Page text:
How Healthcare Providers can Screen Patients for Pneumonia with a Stethoscope and Know When to Sequester and Test for COVID-19

Dr. Steve Pham

March 11, 2020

The global scientific and public health response to the continuing COVID-19 pandemic has been remarkable. Within two months, researchers identified and sequenced a novel respiratory illness. Diagnostics companies have developed several RT-PCR assays that can identify COVID-19 within hours. Radiologists can spot characteristic imaging patterns of lower respiratory infection caused by COVID-19 within minutes of CT scanning. However, access to these technologies remains limited. Providers can expect a turnaround time of 2 or more days for test results due to the constrained supply of RT-PCR assays. Diagnostic imaging might be available in every emergency department, but clinicians cannot expose every patient with a cough to 4 millisieverts of radiation.

If your clinical practice is like mine at the Emergency Department, then you have to negotiate between the high volumes of sick and worried patients and the overutilization of costly and constrained resources. How is a healthcare provider at the frontlines of care to know when to sequester and test for COVID-19? The answer might be hanging around your neck.

Public health institutions are recommending that providers risk stratify patients with geographic and personal risk of exposure to COVID-19 presenting with signs and symptoms of lower respiratory illness. The first step of any COVID-19 diagnosis depends not on the test itself, but on the fundamentals of physical examination described by Rene Laennec more than 200 years ago and still taught to this day on the first week of our clinical educations.

Now would be a good time to review what the signs of pneumonia are. Thorough vital sign measurement and careful auscultation are essential to identify patients with a risk of significant lower respiratory illness.

Start with the fundamentals: perform vital sign screening on patients who complain of a fever, shortness of breath, cough, or flu-like symptoms. Look for a temperature greater than 37.8 C, oxygen saturation less than 95%, and a peripheral pulse rate greater than 100 beats per minute. Just like sepsis screening, COVID-19 screening requires vital sign vigilance because the vital sign abnormality might be subtle. It sounds simple, but it’s easy to overlook a borderline febrile patient when everything about the patient screams “worried well.” Any vital sign abnormality should raise your suspicion for infection, and you should proceed with a very thorough and comprehensive physical exam.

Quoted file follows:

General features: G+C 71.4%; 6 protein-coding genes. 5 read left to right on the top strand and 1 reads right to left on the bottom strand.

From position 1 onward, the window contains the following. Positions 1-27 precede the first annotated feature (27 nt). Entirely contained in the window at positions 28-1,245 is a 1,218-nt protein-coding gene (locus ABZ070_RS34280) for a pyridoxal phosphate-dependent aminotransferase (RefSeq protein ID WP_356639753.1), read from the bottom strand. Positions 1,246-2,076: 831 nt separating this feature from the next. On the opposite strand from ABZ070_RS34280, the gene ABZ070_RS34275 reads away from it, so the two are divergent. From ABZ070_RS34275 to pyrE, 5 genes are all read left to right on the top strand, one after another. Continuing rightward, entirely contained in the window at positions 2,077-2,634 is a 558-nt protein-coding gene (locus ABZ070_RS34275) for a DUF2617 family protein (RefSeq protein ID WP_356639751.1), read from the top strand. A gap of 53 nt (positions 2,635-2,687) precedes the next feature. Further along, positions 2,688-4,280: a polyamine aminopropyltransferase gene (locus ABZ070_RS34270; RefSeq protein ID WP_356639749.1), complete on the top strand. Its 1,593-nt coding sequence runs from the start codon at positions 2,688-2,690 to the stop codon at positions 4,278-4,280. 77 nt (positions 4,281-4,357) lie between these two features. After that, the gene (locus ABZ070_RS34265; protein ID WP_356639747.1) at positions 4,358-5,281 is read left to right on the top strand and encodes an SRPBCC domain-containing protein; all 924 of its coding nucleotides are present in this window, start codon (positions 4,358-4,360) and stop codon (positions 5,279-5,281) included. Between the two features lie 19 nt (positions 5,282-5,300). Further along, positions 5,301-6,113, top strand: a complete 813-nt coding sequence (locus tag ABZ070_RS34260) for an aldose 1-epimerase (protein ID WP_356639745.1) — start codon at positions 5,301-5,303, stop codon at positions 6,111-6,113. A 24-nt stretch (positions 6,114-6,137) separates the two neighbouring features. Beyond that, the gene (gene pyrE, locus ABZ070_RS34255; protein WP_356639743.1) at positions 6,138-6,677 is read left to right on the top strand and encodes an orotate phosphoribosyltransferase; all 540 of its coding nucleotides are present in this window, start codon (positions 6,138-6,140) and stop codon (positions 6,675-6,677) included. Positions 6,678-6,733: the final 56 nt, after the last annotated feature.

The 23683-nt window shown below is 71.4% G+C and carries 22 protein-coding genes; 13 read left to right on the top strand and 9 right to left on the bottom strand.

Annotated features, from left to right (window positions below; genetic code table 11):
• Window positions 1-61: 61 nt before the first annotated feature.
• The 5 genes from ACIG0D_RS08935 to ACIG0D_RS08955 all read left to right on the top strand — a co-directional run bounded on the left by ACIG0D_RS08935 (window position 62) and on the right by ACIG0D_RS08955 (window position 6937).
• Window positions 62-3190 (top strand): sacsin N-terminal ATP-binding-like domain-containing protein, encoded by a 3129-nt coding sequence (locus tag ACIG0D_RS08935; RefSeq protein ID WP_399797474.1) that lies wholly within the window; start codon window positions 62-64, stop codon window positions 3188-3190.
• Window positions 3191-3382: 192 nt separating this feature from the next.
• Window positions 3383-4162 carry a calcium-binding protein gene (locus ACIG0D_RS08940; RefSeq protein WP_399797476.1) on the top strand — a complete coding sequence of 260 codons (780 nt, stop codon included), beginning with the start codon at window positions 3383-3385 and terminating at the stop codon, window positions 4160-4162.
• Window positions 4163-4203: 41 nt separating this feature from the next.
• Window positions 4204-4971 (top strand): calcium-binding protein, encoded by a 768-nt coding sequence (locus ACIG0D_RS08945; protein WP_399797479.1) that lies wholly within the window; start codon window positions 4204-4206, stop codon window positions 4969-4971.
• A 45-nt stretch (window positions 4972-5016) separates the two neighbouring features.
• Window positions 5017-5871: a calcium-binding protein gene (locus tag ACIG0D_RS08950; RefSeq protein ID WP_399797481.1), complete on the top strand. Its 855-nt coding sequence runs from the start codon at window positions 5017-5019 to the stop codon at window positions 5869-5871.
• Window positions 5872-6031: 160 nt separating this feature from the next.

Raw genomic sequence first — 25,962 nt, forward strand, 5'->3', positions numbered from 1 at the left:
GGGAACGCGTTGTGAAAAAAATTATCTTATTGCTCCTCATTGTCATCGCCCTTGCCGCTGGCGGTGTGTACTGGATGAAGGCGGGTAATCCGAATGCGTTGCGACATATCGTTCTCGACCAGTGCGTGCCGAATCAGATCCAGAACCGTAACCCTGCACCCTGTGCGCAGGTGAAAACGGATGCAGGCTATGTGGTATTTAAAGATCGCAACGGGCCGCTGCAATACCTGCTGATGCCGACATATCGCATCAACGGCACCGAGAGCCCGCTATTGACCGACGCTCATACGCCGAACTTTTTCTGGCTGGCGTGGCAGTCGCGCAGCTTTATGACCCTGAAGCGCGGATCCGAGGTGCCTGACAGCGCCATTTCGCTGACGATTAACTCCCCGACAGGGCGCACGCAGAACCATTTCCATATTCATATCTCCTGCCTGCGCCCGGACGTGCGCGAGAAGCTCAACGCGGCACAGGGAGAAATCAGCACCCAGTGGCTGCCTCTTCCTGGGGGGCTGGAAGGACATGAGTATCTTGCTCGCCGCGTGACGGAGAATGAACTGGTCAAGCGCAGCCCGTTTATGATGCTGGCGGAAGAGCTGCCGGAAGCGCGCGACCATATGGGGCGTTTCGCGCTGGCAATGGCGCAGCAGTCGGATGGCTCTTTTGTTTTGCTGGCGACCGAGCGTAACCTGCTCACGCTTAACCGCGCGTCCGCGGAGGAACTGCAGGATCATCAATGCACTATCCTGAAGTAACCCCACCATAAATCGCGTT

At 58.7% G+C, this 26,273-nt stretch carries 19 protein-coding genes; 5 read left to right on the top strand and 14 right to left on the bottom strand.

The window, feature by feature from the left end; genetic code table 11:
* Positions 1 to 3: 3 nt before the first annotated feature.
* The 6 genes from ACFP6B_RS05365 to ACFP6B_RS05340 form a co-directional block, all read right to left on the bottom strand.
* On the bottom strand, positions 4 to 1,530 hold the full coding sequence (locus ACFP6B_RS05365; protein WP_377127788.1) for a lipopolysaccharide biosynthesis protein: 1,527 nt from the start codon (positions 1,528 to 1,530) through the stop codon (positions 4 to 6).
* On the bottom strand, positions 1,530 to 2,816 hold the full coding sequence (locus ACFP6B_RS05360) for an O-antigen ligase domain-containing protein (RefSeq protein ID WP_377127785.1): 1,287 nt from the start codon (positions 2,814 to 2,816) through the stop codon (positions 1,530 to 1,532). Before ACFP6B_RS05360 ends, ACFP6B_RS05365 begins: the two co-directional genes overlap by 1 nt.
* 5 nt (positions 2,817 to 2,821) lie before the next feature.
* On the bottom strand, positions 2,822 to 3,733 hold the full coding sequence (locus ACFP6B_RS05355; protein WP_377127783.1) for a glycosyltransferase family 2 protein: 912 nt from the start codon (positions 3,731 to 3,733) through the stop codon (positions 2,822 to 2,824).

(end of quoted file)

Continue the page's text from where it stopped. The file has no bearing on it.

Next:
Focus your physical exam on a complete auscultation of the lungs. Grab that decorative rubber neckpiece and listen to at least eight lung fields bilaterally. Pull out your dusty Bates’ Guide to Physical Examination and History-Taking and lookup egophony. Then listen for wheezes, crackles, and egophony.

Wheezes - lung sounds recorded a stethoscope

You know it when you hear it. The typical high-frequency whistling noise is very specific to airway narrowing. Lower respiratory tract infections can cause secretion and edema where the lung is infected. Focal or unilateral wheezes typically indicate focal pneumonia, however diffuse or bilateral wheezes could mean upper airway bronchospastic disease or diffuse multifocal pneumonia. This is not the most sensitive finding (15-30%), but when combined with crackles, can have a specificity of 97%.

Crackles - lung sounds recorded a stethoscope

Crackles, or rales, are a scratchy sound quality evident when fluid fills up in the alveolar and interstitial spaces. These sounds can be focal and coarse in localized areas of pulmonary edema or consolidation in pneumonia. Diffuse and fine crackles are more typical of pulmonary fibrosis, but can also be present in atypical types of pneumonia. In a 2017 study, crackles were the only physical exam finding out of 4 total findings that were significant in diagnosing radiographically confirmed pneumonias.

Egophony - lung sounds recorded a stethoscope

Egophony is my favorite provoked auscultation finding. Have the patient say “E” and auscultate to see if it becomes “A”. Pneumonia can consolidate focal parts of the lungs into dense tissue that filters out low frequencies, allowing for higher frequencies to pass through. Egophony had an LR+ of 5.3 for diagnosing radiographically confirmed pneumonia and appears to outperform other auscultation findings for pneumonia.

Of course, no physical exam or vital sign finding on its own is sufficient to identify pneumonia or lower respiratory tract infections. Use your stethoscope, but also use your judgment to help you identify who should be considered for COVID-19 investigation. Shoulders up, take a deep breath - you got what you need hanging around your neck.

About Dr. Pham

Dr. Steve Pham is a practicing emergency medicine physician, the head of medical and research affairs at Eko, and a new father. His passion is translating between digital and clinical insights.

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